A lit­tle less drama: Kitchen back­splashes get sleeker

Kuwait Times - - LIFESTYLE -

The kitchen back­splash - that sur­face be­hind the stove­top or sink that pro­tects the wall from dam­age dur­ing cook­ing and dish­wash­ing - has long been used to add color and beauty to an oth­er­wise util­i­tar­ian space. But dra­matic, or­nately pat­terned back­splashes, once pop­u­lar, are be­ing re­placed by sleeker, simpler designs, says in­te­rior de­signer Jenny Kirschner. Many de­sign­ers are us­ing monochro­matic tiles ar­ranged in sim­ple pat­terns to cre­ate beau­ti­ful back­splashes that won't quickly go out of style. We've asked New York-based Kirschner and two other in­te­rior de­sign­ers - Florida-based An­drew Howard and Cal­i­for­nia-based Sayre Ziskin for ad­vice on cre­at­ing a kitchen back­splash that is as time­less as it is gor­geous.

Qual­ity and hand­craft­ing

"I make it a point in ev­ery kitchen to do a stand­out back­splash," Howard says. But that doesn't mean the project has to be ex­pen­sive. Be­cause a back­splash cov­ers a rel­a­tively small area, he says, it's pos­si­ble to use high-end and even cus­tom-made tiles while keep­ing costs down. There is usu­ally a space of just 18 inches be­tween up­per and lower cab­i­nets, so it doesn't take a lot of tile to fill that area if you wish to ex­tend the back­splash be­yond the sink or stove­top.

All three de­sign­ers sug­gest hunt­ing for high­qual­ity porce­lain or ce­ramic tiles, or com­mis­sion­ing them in cus­tom col­ors and fin­ishes. For ce­ramic tiles in cus­tom col­ors, Kirschner rec­om­mends Fire­clay Tile, a Cal­i­for­nia com­pany that ships na­tion­ally. Ziskin is a fan of the hand­made tiles by Anne Sacks, which she says of­fer the beau­ti­ful flaws and unique­ness that ma­chine-made tiles don't have.

Co­or­di­nat­ing, not Con­trast­ing

It's tempt­ing to add a burst of color in your back­splash. But by keep­ing the back­splash neu­tral and adding brighter col­ors through more eas­ily re­place­able things like cur­tains and up­hol­stery, you're less likely to get bored. And if you'll be sell­ing your home within a few years, a neu­tral back­splash in clas­sic white sub­way tile or a pale gray glass tile is a much eas­ier sell than a dis­tinc­tive color. Kirschner likes de­sign­ing back­splashes that are co­or­di­nated with the coun­ter­top ma­te­rial. By match­ing the ma­te­ri­als in­stead of con­trast­ing them, she says, "you don't run the risk of say­ing, 'What was I think­ing?'"

One way to do this is to use faux-mar­ble porce­lain slab coun­ter­tops in a neu­tral color, and then use tiles or a solid slab in the same ma­te­rial for your back­splash. You can also choose a tile in a slightly dif­fer­ent ma­te­rial than your coun­ter­tops but ex­actly match the color.

Cre­ative place­ment

One way to make tiles in a neu­tral shade like white or gray look more strik­ing is to get "play­ful with shape, rather than color," Kirschner says. If you like sub­way tiles but feel they're overused, choose an over­size ver­sion or a very elon­gated one. To make clas­sic tiles look fresh and sur­pris­ing, try ar­rang­ing long, nar­row tiles ver­ti­cally in­stead of hor­i­zon­tally. An­other fresh twist: Ziskin likes lin­ing up edges of tiles so that they are stacked neatly, rather than off­set­ting them in a tra­di­tional brick pat­tern. Also pop­u­lar right now are hexag­o­nal tiles ar­ranged with the top edge left un­even. It's tra­di­tional to cut a few hexag­o­nal tiles in half to cre­ate a solid top line straight across. But de­sign­ers are now us­ing only whole tiles, cre­at­ing a play­ful, un­even line across the top.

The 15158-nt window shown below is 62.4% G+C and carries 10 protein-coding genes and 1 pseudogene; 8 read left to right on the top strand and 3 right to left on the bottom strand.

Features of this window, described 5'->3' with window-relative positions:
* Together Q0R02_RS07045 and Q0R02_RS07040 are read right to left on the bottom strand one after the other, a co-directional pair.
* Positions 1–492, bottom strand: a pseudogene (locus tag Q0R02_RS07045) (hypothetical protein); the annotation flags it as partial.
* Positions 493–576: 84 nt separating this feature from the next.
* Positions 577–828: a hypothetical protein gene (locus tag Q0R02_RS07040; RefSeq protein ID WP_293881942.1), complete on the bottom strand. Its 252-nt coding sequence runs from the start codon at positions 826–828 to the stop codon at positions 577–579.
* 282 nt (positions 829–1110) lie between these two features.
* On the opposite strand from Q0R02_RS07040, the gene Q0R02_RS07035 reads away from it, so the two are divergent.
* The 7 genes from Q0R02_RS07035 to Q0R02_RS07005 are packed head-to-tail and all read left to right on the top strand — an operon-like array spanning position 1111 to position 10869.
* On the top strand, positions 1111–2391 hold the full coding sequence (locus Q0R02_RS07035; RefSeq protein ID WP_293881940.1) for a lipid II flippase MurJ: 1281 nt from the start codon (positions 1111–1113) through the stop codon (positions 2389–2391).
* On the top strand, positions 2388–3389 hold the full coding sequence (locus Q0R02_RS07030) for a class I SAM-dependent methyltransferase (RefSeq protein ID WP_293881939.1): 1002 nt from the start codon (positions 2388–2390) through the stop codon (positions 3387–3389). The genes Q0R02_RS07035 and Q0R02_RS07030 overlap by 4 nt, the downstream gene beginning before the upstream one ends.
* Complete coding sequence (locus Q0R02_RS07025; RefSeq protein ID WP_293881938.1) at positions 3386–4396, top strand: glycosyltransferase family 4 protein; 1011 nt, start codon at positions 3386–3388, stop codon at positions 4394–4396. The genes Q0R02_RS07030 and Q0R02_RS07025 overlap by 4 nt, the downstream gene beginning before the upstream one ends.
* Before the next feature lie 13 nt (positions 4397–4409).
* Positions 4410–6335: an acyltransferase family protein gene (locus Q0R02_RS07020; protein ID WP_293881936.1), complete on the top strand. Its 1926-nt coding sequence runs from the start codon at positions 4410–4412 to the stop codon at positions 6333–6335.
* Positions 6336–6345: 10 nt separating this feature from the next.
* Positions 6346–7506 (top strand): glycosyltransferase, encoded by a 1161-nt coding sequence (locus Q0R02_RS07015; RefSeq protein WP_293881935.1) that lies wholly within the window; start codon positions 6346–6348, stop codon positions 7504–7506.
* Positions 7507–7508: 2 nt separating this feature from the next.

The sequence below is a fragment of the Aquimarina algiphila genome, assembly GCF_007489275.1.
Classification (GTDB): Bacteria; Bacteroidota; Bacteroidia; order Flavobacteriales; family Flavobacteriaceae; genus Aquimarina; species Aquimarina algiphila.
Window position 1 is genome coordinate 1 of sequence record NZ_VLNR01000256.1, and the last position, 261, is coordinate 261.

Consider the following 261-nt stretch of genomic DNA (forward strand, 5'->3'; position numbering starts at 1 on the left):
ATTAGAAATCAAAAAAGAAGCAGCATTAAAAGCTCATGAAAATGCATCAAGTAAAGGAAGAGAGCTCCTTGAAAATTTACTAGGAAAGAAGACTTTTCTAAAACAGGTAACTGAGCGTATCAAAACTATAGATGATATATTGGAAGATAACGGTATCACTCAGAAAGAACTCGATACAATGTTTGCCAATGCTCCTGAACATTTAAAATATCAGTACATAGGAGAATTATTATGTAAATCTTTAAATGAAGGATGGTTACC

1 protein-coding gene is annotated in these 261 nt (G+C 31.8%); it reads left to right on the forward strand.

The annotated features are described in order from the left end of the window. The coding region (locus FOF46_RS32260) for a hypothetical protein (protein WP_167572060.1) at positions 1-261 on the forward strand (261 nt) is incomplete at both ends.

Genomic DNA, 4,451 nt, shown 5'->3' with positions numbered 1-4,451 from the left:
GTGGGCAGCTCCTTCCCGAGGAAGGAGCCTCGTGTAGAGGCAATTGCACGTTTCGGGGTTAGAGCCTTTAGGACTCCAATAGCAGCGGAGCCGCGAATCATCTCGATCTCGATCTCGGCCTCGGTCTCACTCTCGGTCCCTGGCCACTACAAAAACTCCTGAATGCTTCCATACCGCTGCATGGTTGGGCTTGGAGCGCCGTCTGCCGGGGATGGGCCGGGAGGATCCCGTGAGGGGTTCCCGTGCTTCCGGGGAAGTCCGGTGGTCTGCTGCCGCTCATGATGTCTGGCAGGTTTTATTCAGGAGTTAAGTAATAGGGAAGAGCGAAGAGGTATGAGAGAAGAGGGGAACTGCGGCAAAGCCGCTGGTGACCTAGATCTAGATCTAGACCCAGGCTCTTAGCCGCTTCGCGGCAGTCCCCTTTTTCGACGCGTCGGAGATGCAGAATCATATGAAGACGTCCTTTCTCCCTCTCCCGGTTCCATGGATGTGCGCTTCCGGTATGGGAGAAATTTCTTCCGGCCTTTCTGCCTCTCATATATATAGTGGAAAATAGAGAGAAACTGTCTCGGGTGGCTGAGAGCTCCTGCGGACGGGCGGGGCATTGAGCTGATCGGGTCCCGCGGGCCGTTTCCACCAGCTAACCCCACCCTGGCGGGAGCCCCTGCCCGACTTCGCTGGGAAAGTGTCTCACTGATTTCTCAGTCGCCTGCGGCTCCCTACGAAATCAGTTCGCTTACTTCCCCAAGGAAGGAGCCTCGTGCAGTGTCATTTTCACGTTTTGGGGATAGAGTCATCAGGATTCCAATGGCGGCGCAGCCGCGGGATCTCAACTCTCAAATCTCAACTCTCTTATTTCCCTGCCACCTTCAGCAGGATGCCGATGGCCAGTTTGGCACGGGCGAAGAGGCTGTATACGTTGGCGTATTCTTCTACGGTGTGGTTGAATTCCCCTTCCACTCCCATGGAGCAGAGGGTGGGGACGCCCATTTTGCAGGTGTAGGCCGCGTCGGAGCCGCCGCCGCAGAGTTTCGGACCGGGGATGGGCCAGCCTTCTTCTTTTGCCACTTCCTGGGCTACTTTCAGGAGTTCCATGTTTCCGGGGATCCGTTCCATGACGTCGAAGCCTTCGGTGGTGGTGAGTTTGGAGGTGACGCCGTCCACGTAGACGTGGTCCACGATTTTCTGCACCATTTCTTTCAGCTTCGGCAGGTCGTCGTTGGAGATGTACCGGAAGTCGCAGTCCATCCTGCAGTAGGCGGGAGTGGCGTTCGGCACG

Slabs and steel

Some home­own­ers rarely cook, Howard says, so they can choose a back­splash that's purely about beauty. But the rest of us do give our stoves and sinks a work­out, so we need to be more prac­ti­cal. "If you're in your kitchen a lot and it's get­ting heavy use, I would shy away from mar­ble or a grouted back­splash," Howard says. "Be­cause you don't want to spend all your time scrub­bing down your back­splash."

Ziskin agrees: Lots of thick grout lines can be "a clean­ing night­mare." One so­lu­tion is us­ing a faux­mar­ble slab back­splash (real mar­ble may pick up stains you can't re­move) rather than tiles. That way there's no grout to clean.

An­other op­tion is us­ing tiles but keep­ing grout to a min­i­mum. Kirschner has used stain­less steel tiles with no vis­i­ble grout lines to cre­ate a sleek back­splash in kitchens that also have stain­less steel ap­pli­ances. It's a unique look and easy to clean. Any de­sign that you love can be beau­ti­ful, Ziskin says, "as long as the sur­face is wi­peable and it doesn't stain." — AP

Photo pro­vided by in­te­rior de­signer Jenny Kirschner shows a kitchen de­signed by Kirschner.

Photo pro­vided by in­te­rior de­signer Jenny Kirschner shows a kitchen de­signed by Kirschner. — AP pho­tos

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